To prevent that, we should lock our packages on current version. To achieve that, we need yum-plugin-versionlock package which allows us to do this:

[root@localhost ~]# yum versionlock Percona-Server-server-56 Percona-Server-client-56 Percona-Server-shared-56 Loaded plugins: fastestmirror, security, versionlock Adding versionlock on: 0:Percona-Server-server-56-5.6.15-rel63.0.519.rhel6 Adding versionlock on: 0:Percona-Server-client-56-5.6.15-rel63.0.519.rhel6 Adding versionlock on: 0:Percona-Server-shared-56-5.6.15-rel63.0.519.rhel6 versionlock added: 3 [root@localhost ~]# yum update Loaded plugins: fastestmirror, security, versionlock Setting up Update Process (...) No Packages marked for Update

Now these packages cannot be updated unless you clear the locks with

yum versionlock clear

(clear any locks) or particular locks:

[root@localhost ~]# yum -q versionlock list 0:Percona-Server-server-56-5.6.15-rel63.0.519.rhel6.* 0:Percona-Server-client-56-5.6.15-rel63.0.519.rhel6.* 0:Percona-Server-shared-56-5.6.15-rel63.0.519.rhel6.* [root@localhost ~]# yum versionlock delete '0:Percona-Server-client-56-5.6.15-rel63.0.519.rhel6.*' Loaded plugins: fastestmirror, security, versionlock Deleting versionlock for: 0:Percona-Server-client-56-5.6.15-rel63.0.519.rhel6.* versionlock deleted: 1 [root@localhost ~]# yum -q versionlock list 0:Percona-Server-server-56-5.6.15-rel63.0.519.rhel6.* 0:Percona-Server-shared-56-5.6.15-rel63.0.519.rhel6.* [root@localhost ~]# yum -q update ===================================================================================================================================  Package                              Arch               Version                          Repository                          Size =================================================================================================================================== Updating:  Percona-Server-client-56             x86_64             5.6.21-rel70.1.el6               percona-release-x86_64             6.4 M Transaction Summary =================================================================================================================================== Upgrade       1 Package(s) Is this ok [y/N]:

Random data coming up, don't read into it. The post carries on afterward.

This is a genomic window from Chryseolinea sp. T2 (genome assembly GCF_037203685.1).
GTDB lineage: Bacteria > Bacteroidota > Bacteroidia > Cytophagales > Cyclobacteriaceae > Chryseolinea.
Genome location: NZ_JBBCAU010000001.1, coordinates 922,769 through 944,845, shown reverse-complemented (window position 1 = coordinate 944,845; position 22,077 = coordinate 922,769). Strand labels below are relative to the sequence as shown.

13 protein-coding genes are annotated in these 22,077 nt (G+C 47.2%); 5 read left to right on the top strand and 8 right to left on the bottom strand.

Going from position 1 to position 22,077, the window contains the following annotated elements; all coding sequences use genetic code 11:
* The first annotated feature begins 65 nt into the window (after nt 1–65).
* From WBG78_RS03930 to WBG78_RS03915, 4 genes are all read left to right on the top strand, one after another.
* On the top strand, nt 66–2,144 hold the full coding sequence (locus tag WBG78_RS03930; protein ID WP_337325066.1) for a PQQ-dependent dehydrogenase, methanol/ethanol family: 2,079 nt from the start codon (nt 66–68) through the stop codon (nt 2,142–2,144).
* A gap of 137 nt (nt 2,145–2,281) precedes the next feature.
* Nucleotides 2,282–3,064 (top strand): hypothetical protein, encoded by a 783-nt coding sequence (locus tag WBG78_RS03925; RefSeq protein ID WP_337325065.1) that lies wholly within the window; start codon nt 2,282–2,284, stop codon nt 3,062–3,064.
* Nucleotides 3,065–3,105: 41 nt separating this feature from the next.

I think the fact that you can install particular MySQL and Percona Server versions using YUM lets you simplify software management tools recipes, like Chef, Puppet or Ansible. For example, the Chef’s yum_package resource has version attribute, and an example recipe for Percona Server 5.6.20 installation may look like this:

pkgs = ["Percona-Server-client-56","Percona-Server-shared-56","Percona-Server-server-56","Percona-Server-56-debuginfo"] pkgs.each do |pkg| yum_package pkg do version "5.6.20-rel68.0.el6" allow_downgrade true end end

Hopefully we will see similar functionality from APT MySQL repositories eventually.

The post Using YUM to install specific MySQL/Percona Server versions appeared first on MySQL Performance Blog.

mysql broken, please help!

Lastest Forum Posts - January 4, 2015 - 1:13am
Hello,

I spent last 6+ hours researching and now posting for some help as nothing in online discussions have helped...

This is a new dedicated server.
I see that mysql is running on the server
[root@host2 /]# service mysql start
Starting MySQL (Percona Server).. [ OK ]
[root@host2 /]# service mysql status
MySQL (Percona Server) running (18295) [ OK ]
[root@host2 /]#
However, no php applications can connect to it.
I am getting errors like:
Fatal error: Call to undefined function mysql_connect() in
Your PHP installation appears to be missing the MySQL extension which is required by WordPress.
it was working before until i updated apache config with php5.4.
PLEASE HELP.

thanks

The MySQL Query Cache: How it works, plus workload impacts (good and bad)

Latest MySQL Performance Blog posts - January 2, 2015 - 12:00am

Query caching is one of the prominent features in MySQL and a vital part of query optimization. It is important to know how it works as it has the potential to cause significant performance improvements – or a slowdown – of your workload.